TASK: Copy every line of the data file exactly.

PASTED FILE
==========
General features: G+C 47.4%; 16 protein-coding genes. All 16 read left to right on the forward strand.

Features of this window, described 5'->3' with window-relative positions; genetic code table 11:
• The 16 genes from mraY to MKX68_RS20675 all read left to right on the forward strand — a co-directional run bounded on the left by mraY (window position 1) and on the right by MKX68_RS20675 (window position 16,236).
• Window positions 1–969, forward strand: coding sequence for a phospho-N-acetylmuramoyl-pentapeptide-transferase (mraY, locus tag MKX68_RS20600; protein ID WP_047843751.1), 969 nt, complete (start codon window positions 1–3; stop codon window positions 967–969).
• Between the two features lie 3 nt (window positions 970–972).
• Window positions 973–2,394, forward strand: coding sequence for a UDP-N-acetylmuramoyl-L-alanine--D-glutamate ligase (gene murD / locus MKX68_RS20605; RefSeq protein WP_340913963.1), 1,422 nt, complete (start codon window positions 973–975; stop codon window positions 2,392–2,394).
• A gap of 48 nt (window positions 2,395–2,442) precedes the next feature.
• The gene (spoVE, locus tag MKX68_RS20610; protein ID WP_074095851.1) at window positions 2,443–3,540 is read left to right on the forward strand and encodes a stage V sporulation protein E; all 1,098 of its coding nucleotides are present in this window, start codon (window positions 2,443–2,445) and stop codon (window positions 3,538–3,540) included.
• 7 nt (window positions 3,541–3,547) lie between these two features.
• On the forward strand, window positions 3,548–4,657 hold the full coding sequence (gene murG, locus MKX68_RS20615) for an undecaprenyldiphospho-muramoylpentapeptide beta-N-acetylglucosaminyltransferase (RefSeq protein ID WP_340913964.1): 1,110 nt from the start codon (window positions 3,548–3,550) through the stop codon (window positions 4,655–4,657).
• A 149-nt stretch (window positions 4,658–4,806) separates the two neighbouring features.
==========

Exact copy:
General features: G+C 47.4%; 16 protein-coding genes. All 16 read left to right on the forward strand.

Features of this window, described 5'->3' with window-relative positions; genetic code table 11:
• The 16 genes from mraY to MKX68_RS20675 all read left to right on the forward strand — a co-directional run bounded on the left by mraY (window position 1) and on the right by MKX68_RS20675 (window position 16,236).
• Window positions 1–969, forward strand: coding sequence for a phospho-N-acetylmuramoyl-pentapeptide-transferase (mraY, locus tag MKX68_RS20600; protein ID WP_047843751.1), 969 nt, complete (start codon window positions 1–3; stop codon window positions 967–969).
• Between the two features lie 3 nt (window positions 970–972).
• Window positions 973–2,394, forward strand: coding sequence for a UDP-N-acetylmuramoyl-L-alanine--D-glutamate ligase (gene murD / locus MKX68_RS20605; RefSeq protein WP_340913963.1), 1,422 nt, complete (start codon window positions 973–975; stop codon window positions 2,392–2,394).
• A gap of 48 nt (window positions 2,395–2,442) precedes the next feature.
• The gene (spoVE, locus tag MKX68_RS20610; protein ID WP_074095851.1) at window positions 2,443–3,540 is read left to right on the forward strand and encodes a stage V sporulation protein E; all 1,098 of its coding nucleotides are present in this window, start codon (window positions 2,443–2,445) and stop codon (window positions 3,538–3,540) included.
• 7 nt (window positions 3,541–3,547) lie between these two features.
• On the forward strand, window positions 3,548–4,657 hold the full coding sequence (gene murG, locus MKX68_RS20615) for an undecaprenyldiphospho-muramoylpentapeptide beta-N-acetylglucosaminyltransferase (RefSeq protein ID WP_340913964.1): 1,110 nt from the start codon (window positions 3,548–3,550) through the stop codon (window positions 4,655–4,657).
• A 149-nt stretch (window positions 4,658–4,806) separates the two neighbouring features.